.....In addition to its Roman and Egyptian heritage,
the icon originates from yet another tradition which is of prime importance for its future evolution: the Acheiropoietos
Icon, the Holy Face "made without human hands." It was sent to King Abgar by Christ himself. Legend
has it that the leprous king wanted to both see and speak with Jesus. King Abgar sent a small delegation from his court.
While on route they met Jesus preaching in Palestine. Jesus knew that his Passion was near and so could not fulfil
the king's wishes. He then miraculously imprinted his Holy Face on a linen towel destined for Abgar, creating thus the
very first icon, source and basis for all others. Let us note that a Western version of the legend also exists. That
of Veronica's veil, onto which Jesus supposedly imprinted his Holy Face. There is here an evident parallelism: does
not the name "Veronica" mean "vera icona," true icon?
of Quinisext Council, 691-692 (Canon 82), testify to the first official canon about the icon and its importance at the time.
They require that artists no longer represent Christ symbolically by the ancient Lamb, but that they paint his humanity, to
manifest the Incarnation through which he redeemed the world.
Use of the word
"icon" is perhaps most appropriate from that moment in history where sacred images became an object of veneration
for the entire Church. This was already the beginning of the eighth century, when fervor sometimes bordered on superstition,
to the point that the icon of a deceased saint could become the godparent of a newly baptized person. In Byzantium,
certain faithful, before eating the Eucharistic Bread, went so far as to place it first on an icon! Needless to say,
such abusive practices were quickly condemned.
The opposition to the cult of icons
had been sporadic up to the eighth century, although it was aggravated by the iconoclasm among the Jews and many Muslim Arabs
from the Eastern provinces. It broke out at this point in history with a huge upheaval provoked by the Isaurian Byzantine
Emperor, Leo III. Rejecting any representation of Christ and his saints, he felt that such representations should not
be objects of veneration. Today, we are forced to recognize that numerous economic and political reasons exerted their
influence behind the scenes on that crisis, whose consequences were incalculable.
iconoclastic crisis was in full swing around 730. The Council of Hieria, which convened in 754 near Constantinople,
agreed to a formal condemnation of the cult. It denied outright that the mystery of Christ included both his divine and human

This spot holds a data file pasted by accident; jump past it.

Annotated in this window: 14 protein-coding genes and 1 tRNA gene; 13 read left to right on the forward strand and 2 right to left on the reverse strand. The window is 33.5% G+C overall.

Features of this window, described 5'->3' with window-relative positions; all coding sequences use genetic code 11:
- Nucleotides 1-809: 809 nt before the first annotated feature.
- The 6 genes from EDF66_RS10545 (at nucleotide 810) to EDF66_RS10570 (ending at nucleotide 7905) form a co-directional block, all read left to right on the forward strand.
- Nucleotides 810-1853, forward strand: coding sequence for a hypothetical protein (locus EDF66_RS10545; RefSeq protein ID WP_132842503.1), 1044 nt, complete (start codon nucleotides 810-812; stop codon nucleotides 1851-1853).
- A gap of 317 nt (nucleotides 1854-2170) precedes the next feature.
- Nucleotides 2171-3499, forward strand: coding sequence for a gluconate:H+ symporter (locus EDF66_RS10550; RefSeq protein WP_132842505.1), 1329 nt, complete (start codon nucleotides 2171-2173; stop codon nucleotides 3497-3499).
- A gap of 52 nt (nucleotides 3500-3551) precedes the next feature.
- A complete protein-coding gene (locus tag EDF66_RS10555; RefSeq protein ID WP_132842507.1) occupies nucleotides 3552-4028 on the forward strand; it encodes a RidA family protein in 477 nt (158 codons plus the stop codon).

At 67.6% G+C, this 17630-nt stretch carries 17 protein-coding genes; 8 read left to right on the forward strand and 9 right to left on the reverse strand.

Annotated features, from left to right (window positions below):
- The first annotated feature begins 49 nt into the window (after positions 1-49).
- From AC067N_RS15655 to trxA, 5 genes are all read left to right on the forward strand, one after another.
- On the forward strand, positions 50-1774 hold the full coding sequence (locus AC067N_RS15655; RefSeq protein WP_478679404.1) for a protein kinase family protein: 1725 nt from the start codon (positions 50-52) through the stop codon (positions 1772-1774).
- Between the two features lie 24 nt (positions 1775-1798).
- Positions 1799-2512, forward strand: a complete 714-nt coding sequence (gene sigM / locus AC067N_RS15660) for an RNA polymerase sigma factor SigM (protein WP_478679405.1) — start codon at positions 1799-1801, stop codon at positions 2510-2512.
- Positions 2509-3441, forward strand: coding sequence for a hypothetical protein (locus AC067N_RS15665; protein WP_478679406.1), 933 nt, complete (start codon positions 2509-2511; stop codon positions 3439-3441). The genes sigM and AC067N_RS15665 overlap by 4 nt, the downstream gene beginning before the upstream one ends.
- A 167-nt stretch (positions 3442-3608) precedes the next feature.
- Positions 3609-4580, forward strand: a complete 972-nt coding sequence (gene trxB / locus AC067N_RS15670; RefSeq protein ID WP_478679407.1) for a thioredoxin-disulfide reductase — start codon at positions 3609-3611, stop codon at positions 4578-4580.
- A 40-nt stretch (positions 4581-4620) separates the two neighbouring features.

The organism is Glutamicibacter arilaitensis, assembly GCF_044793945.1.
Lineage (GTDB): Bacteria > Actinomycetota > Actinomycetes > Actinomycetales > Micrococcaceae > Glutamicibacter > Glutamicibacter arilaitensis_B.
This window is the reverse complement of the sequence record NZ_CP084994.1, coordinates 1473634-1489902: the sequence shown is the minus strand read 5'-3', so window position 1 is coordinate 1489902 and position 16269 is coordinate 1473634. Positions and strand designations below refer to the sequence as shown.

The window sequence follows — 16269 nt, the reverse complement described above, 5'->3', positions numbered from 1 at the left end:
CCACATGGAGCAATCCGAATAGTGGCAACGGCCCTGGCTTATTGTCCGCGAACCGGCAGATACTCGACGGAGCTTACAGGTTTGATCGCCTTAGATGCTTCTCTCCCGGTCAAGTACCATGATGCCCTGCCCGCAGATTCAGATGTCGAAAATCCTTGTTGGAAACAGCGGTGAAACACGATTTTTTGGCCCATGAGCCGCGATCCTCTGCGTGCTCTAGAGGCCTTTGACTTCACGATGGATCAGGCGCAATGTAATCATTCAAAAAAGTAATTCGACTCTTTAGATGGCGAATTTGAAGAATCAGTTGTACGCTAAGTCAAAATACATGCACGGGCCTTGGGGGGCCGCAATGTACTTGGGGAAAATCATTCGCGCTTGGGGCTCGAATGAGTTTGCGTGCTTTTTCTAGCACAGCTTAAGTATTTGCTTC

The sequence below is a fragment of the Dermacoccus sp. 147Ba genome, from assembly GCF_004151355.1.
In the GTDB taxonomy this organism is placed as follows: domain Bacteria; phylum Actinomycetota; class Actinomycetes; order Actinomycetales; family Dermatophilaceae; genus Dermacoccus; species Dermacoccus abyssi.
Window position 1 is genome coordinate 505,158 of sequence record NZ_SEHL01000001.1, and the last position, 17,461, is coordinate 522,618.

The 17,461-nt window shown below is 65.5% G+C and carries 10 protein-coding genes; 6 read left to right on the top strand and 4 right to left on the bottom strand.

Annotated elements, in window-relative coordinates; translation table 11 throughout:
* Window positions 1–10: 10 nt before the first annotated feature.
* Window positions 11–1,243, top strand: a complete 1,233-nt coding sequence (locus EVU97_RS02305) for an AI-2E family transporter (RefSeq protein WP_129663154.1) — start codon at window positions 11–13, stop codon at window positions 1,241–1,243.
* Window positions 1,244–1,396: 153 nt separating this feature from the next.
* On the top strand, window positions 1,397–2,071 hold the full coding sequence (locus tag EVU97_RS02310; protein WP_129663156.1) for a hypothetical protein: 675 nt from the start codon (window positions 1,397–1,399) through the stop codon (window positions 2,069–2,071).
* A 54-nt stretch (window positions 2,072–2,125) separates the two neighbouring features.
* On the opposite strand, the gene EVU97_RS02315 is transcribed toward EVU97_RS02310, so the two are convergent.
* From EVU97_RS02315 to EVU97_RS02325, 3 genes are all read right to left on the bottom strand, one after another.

nature, i.e., the hypostatic union. According to the iconoclasts, his divinity absorbed his humanity.
Despite the resistance of the Church, the imperial condemnation of the cult of images resulted in
a massive destruction of icons, which were removed from churches and private homes. Uncompromising, courageous iconodules
[the supporters of icons], whose ranks included innumerable monks, were treated as heretics, imprisoned, tortured, and even
mutilated. Their monasteries were sacked and burned, their lands and possessions were confiscated.
One day, a monk from Nicomedia was summoned before the emperor, who said to him contemptuously: "Stupid
monk, do you not see that anyone can walk on the image of Jesus Christ without being disrepectful to his person?" Quick
to retort, the monk threw a coin stamped with the emperor's portrait onto the palace floor and responded: "In that
case, I am permitted to walk on your face without dishonoring you!" The emperor's asststants stopped him
in the act, and the monk was put to death for having insulted the emperor's image.
new heresy, along with the continued indiscriminate harrassment directed by the Byzantine authorities against the iconophiles
living in the Italian provinces, only hastened the decline of the Empire. It also sowed the seed of their definitive
estrangement from Byzantium.
The Second Council of Nicaea in 787 -- the Seventh Ecumenical
Council -- was decisive. At this council, the iconophiles sustained the persistent vehemence of the iconoclasts. They
valiantly defended the cult of icons with every possible theological argument. Their victory prompted a restoration
of the cult of icons, which in turn provoked a final surge of violence at the beginning of the ninth century (813-842), notably
during the reign of the Armenican Emperor Leo V. But the monastic world resisted, intrepid and undaunted, until the
final victory in 843, the Triumph of Orthodoxy (True Faith) over all the heresies. The 11th of March was then established
as the Feast of Orthodoxy, which is still celebrated tody on the first Sunday of Great Lent every year.
Because of the massive destruction of icons, it is not surprising that so few icons from those centuries
prior to the iconoclast quarrels remain. The most ancient date from the sixth and seventh centuries and originate from
the regions quite distant from Constantinople: Greek and Coptic monasteries in Egypt, Saint Catherine Monastery on Mount
Sinai, Rome, and also from fourth-century Christian Georgia.
As we conclude
our brief historical survey, is it not interesting to note that the icon was at the very center of the deepest, most soul-stirring
crises within the entire Eastern Church? Unfortunately, the Western Church never really grasped the true dimension of
the crisis, which contributed to the alienation of the Church of Rome. The schism of 1054 only added the finishing stroke
to a painful and deplorable separation. When all had been said and done, the icon was the focal point of that profound
theological debate whose central theme was the Incarnation, the cornerstone of all Christianity.